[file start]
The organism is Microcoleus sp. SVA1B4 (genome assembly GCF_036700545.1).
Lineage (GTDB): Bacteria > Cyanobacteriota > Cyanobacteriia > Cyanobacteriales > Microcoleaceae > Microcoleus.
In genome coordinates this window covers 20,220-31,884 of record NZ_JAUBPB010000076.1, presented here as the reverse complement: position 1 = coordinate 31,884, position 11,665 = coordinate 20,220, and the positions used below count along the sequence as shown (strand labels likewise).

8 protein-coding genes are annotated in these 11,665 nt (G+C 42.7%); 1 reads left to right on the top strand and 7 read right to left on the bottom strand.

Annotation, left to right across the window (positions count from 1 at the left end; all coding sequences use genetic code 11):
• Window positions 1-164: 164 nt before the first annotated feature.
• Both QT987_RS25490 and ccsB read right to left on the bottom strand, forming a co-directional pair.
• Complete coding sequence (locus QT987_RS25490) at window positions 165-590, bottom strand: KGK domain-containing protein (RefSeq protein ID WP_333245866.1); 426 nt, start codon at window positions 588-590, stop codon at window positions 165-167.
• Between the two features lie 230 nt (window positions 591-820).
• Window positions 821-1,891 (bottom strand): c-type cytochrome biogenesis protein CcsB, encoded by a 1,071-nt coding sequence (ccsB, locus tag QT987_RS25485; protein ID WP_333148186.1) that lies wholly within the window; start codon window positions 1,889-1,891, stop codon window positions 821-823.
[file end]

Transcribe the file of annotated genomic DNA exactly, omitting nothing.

The organism is Microcoleus sp. SVA1B4 (genome assembly GCF_036700545.1).
Lineage (GTDB): Bacteria > Cyanobacteriota > Cyanobacteriia > Cyanobacteriales > Microcoleaceae > Microcoleus.
In genome coordinates this window covers 20,220-31,884 of record NZ_JAUBPB010000076.1, presented here as the reverse complement: position 1 = coordinate 31,884, position 11,665 = coordinate 20,220, and the positions used below count along the sequence as shown (strand labels likewise).

8 protein-coding genes are annotated in these 11,665 nt (G+C 42.7%); 1 reads left to right on the top strand and 7 read right to left on the bottom strand.

Annotation, left to right across the window (positions count from 1 at the left end; all coding sequences use genetic code 11):
• Window positions 1-164: 164 nt before the first annotated feature.
• Both QT987_RS25490 and ccsB read right to left on the bottom strand, forming a co-directional pair.
• Complete coding sequence (locus QT987_RS25490) at window positions 165-590, bottom strand: KGK domain-containing protein (RefSeq protein ID WP_333245866.1); 426 nt, start codon at window positions 588-590, stop codon at window positions 165-167.
• Between the two features lie 230 nt (window positions 591-820).
• Window positions 821-1,891 (bottom strand): c-type cytochrome biogenesis protein CcsB, encoded by a 1,071-nt coding sequence (ccsB, locus tag QT987_RS25485; protein ID WP_333148186.1) that lies wholly within the window; start codon window positions 1,889-1,891, stop codon window positions 821-823.